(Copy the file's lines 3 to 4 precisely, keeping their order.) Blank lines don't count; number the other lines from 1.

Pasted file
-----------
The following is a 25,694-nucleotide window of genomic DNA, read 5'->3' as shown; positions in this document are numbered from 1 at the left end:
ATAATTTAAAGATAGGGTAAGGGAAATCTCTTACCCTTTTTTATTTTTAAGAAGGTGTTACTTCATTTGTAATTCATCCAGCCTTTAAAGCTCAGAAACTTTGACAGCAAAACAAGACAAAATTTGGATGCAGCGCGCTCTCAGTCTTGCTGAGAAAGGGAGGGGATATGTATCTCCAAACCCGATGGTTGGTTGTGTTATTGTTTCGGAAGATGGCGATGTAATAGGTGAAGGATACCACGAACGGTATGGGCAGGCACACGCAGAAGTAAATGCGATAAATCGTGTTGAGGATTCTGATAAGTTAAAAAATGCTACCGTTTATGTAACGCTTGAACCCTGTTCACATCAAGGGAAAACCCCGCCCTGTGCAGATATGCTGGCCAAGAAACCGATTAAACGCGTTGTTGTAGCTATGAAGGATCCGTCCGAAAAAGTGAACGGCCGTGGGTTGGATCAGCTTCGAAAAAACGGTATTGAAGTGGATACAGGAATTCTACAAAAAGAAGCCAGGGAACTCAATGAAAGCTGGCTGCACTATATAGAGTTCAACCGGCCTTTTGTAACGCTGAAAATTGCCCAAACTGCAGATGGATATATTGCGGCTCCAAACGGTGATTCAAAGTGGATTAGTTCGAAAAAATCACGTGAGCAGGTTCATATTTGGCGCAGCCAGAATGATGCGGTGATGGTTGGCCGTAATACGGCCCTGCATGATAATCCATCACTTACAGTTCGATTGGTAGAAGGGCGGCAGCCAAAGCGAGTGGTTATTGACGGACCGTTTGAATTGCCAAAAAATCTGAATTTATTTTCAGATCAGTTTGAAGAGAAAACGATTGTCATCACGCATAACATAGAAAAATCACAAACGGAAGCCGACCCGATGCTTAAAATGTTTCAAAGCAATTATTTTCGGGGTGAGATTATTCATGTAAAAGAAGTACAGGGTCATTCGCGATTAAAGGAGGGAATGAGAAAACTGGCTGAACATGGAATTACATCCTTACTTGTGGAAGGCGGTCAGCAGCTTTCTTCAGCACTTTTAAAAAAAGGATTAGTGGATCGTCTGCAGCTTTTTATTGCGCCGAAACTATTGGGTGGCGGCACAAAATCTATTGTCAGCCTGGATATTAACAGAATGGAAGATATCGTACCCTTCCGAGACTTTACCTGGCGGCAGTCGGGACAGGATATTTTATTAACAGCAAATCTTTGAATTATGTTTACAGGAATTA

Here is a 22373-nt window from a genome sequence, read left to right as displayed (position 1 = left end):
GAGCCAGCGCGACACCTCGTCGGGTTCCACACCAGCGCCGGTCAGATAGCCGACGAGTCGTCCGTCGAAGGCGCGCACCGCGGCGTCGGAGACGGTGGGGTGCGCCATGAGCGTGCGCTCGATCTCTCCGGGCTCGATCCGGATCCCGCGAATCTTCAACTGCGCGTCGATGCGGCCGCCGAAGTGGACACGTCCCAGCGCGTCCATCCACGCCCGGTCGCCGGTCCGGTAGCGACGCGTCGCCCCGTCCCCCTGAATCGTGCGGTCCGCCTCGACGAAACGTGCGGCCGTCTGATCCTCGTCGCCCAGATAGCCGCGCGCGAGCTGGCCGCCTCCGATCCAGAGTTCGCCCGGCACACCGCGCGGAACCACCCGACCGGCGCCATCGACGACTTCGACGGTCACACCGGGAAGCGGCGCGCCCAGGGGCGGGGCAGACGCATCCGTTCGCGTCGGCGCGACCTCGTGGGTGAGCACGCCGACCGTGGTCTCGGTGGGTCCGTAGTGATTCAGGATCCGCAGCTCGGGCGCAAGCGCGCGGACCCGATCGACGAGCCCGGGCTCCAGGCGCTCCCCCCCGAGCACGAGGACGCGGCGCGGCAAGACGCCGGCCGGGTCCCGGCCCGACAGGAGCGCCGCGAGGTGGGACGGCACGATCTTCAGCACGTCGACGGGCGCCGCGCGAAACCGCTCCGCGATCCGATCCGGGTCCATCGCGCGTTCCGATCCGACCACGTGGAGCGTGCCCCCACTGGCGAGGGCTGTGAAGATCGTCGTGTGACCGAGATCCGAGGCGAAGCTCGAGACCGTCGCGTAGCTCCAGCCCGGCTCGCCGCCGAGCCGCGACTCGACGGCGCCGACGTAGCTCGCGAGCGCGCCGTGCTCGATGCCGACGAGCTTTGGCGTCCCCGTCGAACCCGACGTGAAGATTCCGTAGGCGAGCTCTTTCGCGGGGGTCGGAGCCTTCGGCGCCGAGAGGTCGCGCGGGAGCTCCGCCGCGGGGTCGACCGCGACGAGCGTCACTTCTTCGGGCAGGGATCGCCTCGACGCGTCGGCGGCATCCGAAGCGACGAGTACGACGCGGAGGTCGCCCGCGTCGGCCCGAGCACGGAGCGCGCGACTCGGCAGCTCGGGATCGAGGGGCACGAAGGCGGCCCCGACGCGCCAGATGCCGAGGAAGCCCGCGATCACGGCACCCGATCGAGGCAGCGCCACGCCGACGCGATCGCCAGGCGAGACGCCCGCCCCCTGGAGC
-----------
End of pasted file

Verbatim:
Here is a 22373-nt window from a genome sequence, read left to right as displayed (position 1 = left end):
GAGCCAGCGCGACACCTCGTCGGGTTCCACACCAGCGCCGGTCAGATAGCCGACGAGTCGTCCGTCGAAGGCGCGCACCGCGGCGTCGGAGACGGTGGGGTGCGCCATGAGCGTGCGCTCGATCTCTCCGGGCTCGATCCGGATCCCGCGAATCTTCAACTGCGCGTCGATGCGGCCGCCGAAGTGGACACGTCCCAGCGCGTCCATCCACGCCCGGTCGCCGGTCCGGTAGCGACGCGTCGCCCCGTCCCCCTGAATCGTGCGGTCCGCCTCGACGAAACGTGCGGCCGTCTGATCCTCGTCGCCCAGATAGCCGCGCGCGAGCTGGCCGCCTCCGATCCAGAGTTCGCCCGGCACACCGCGCGGAACCACCCGACCGGCGCCATCGACGACTTCGACGGTCACACCGGGAAGCGGCGCGCCCAGGGGCGGGGCAGACGCATCCGTTCGCGTCGGCGCGACCTCGTGGGTGAGCACGCCGACCGTGGTCTCGGTGGGTCCGTAGTGATTCAGGATCCGCAGCTCGGGCGCAAGCGCGCGGACCCGATCGACGAGCCCGGGCTCCAGGCGCTCCCCCCCGAGCACGAGGACGCGGCGCGGCAAGACGCCGGCCGGGTCCCGGCCCGACAGGAGCGCCGCGAGGTGGGACGGCACGATCTTCAGCACGTCGACGGGCGCCGCGCGAAACCGCTCCGCGATCCGATCCGGGTCCATCGCGCGTTCCGATCCGACCACGTGGAGCGTGCCCCCACTGGCGAGGGCTGTGAAGATCGTCGTGTGACCGAGATCCGAGGCGAAGCTCGAGACCGTCGCGTAGCTCCAGCCCGGCTCGCCGCCGAGCCGCGACTCGACGGCGCCGACGTAGCTCGCGAGCGCGCCGTGCTCGATGCCGACGAGCTTTGGCGTCCCCGTCGAACCCGACGTGAAGATTCCGTAGGCGAGCTCTTTCGCGGGGGTCGGAGCCTTCGGCGCCGAGAGGTCGCGCGGGAGCTCCGCCGCGGGGTCGACCGCGACGAGCGTCACTTCTTCGGGCAGGGATCGCCTCGACGCGTCGGCGGCATCCGAAGCGACGAGTACGACGCGGAGGTCGCCCGCGTCGGCCCGAGCACGGAGCGCGCGACTCGGCAGCTCGGGATCGAGGGGCACGAAGGCGGCCCCGACGCGCCAGATGCCGAGGAAGCCCGCGATCACGGCACCCGATCGAGGCAGCGCCACGCCGACGCGATCGCCAGGCGAGACGCCCGCCCCCTGGAGC